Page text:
Seven Of The Weirdest Objects Found In Books

Seven Of The Weirdest Objects Found In Books

For as long as there has been books, there has been a need for bookmarks in order to keep track of where you stopped reading. While there are dedicated bookmarks that are created for this job, many people simply reach for whatever is close at hand. Some things are obviously more appropriate than others to use as these bookmarks, but that hasn’t stop people from shoving some pretty interesting things into books over the years. There is even a website dedicated to weird things found in books by a used and rare bookseller. Some are funny, some are personal and a few are even heartbreaking. Sometimes people also place strange objects inside books for other purposes. Here is just a selection of our favorite items found in books and where they cropped up.

The Weldon Notes (Various Books)

Students of the Western University campus in London, Ontario, found themselves baffled by cryptic messages that they discovered tucked away between the pages of library books. The purpose of these messages were probably not bookmarks, but the mystery surrounding them caused quite a stir. Each one of the notes were printed, using a custom font and came in an envelope along with some type of object, such as a leaf, feather or jewel. Deepening the mystery even further was the fact that each of the objects always contained two paint stripes, splotches or some other type of marking. Of course, the eventual revelation that the cryptic notes were created by someone in a second-year sculpture and installation class as an art project was a bit of an anti-climax, but for a while the Weldon Notes captivated everyone from code breaks to professors and social media users.

Spectacles (The Story of a Fight by Hugh Lloyd)

If you need spectacles to read, it would make sense to keep them close to your books. However, one owner of The Story of a Fight, by Hugh Lloyd decided that the best place to store their spectacles would be inside the book that they were reading. According to the owner of Forgotten Bookmarks, the glasses have been in the book, which was published in 1907, for so long that they cracked the binding.

Shard of Glass (Gunsmoke by Don Ward)

It is not unusual for people to use dangerous objects, such as knives, for bookmarks when there is nothing else nearby, but one has to wonder why anyone would opt for a six inch chard of glass. It is definitely not something you would want to forget about only to have it fall out into your lap when you open the book.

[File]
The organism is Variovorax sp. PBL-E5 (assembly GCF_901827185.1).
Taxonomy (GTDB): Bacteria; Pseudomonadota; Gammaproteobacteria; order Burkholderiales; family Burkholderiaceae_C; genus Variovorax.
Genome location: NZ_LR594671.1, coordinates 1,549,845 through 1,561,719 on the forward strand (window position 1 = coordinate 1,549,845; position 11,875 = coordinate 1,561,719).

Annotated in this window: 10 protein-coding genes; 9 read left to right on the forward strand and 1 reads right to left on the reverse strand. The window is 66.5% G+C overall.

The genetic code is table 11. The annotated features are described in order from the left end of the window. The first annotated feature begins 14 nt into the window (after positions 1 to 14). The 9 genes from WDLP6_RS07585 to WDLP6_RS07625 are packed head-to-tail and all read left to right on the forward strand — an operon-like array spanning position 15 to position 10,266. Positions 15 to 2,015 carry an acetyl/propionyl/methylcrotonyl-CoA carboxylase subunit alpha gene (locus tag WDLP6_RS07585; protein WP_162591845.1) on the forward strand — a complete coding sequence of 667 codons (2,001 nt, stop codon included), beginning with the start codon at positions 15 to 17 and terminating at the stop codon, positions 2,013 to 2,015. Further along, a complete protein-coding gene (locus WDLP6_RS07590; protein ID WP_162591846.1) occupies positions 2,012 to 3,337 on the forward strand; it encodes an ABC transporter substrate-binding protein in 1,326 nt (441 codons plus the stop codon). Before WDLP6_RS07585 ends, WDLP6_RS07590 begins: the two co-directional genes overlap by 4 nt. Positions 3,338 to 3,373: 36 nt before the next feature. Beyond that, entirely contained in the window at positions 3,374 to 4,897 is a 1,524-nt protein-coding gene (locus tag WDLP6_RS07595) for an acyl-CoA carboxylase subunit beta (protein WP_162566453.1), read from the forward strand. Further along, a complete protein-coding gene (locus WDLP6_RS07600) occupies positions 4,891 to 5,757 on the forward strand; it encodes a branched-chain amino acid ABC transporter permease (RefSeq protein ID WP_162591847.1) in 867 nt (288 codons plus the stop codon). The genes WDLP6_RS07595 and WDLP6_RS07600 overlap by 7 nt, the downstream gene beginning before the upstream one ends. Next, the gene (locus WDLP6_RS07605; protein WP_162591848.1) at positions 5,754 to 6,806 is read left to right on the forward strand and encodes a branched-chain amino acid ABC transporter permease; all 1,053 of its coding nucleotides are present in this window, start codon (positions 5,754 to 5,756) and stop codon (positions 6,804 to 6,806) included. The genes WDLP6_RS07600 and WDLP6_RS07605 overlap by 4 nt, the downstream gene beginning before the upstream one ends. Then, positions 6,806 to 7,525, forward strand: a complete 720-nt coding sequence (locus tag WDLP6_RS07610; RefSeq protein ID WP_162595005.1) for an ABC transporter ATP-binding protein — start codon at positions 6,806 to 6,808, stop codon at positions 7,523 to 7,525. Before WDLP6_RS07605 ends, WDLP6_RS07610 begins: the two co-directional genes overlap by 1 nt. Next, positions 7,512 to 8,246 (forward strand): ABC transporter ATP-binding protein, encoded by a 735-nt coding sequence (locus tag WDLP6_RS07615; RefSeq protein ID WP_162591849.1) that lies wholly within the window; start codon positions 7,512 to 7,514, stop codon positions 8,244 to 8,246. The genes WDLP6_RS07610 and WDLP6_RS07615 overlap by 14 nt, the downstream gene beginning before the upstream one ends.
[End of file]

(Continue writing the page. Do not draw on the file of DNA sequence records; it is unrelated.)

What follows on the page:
Mysterious Key (Dr. Priestley Investigates by John Rhode)

On their own, keys are not really unusual as bookmarks. However, this one which was found inside a copy of Dr. Priestley Investigates, is not just any key. It was tied to a string and tucked away inside a sealed envelope belong to the Gladstone Hotel. History buffs will know that this was a well known New York City apartment hotel where numerous famous celebrities made their home, including Marilyn Monroe, Gloria Swanson and many others.

Sandpaper (The Original Thai Cookbook by Jennifer Brennan)

This piece of 20 grit sandpaper, stuffed inside a copy of The Original Thai Cookbook by Jennifer Brennan, raises quite a few questions. Not only is it a very impractical bookmark that can, and in this case did, cause a lot of damage to the book, but who would have sandpaper lying around while cooking food?

Bloomers (Anchors Aweigh! by Oliver G. Swan)

It takes some dedication to stuff a pair of bloomers into a book and use it as a bookmark, but whoever owned this copy of Anchors Aweigh! by Oliver G. Swan managed to do just that. Even more amazing is that along with the bloomers, the book also held a dress. Both items were designed for dolls, but on a list of bizarre bookmarks these two still rank very high.

Saw Blade (Inside Every Woman by Vickie L. Milazzo)

Inside Every Woman is a book about uncovering the feminine forces you already possess and then harnessing them to improve your life and career. However, this six inch circular saw blade that a librarian discovered inside the book is probably the least feminine thing you could possibly use as a bookmark.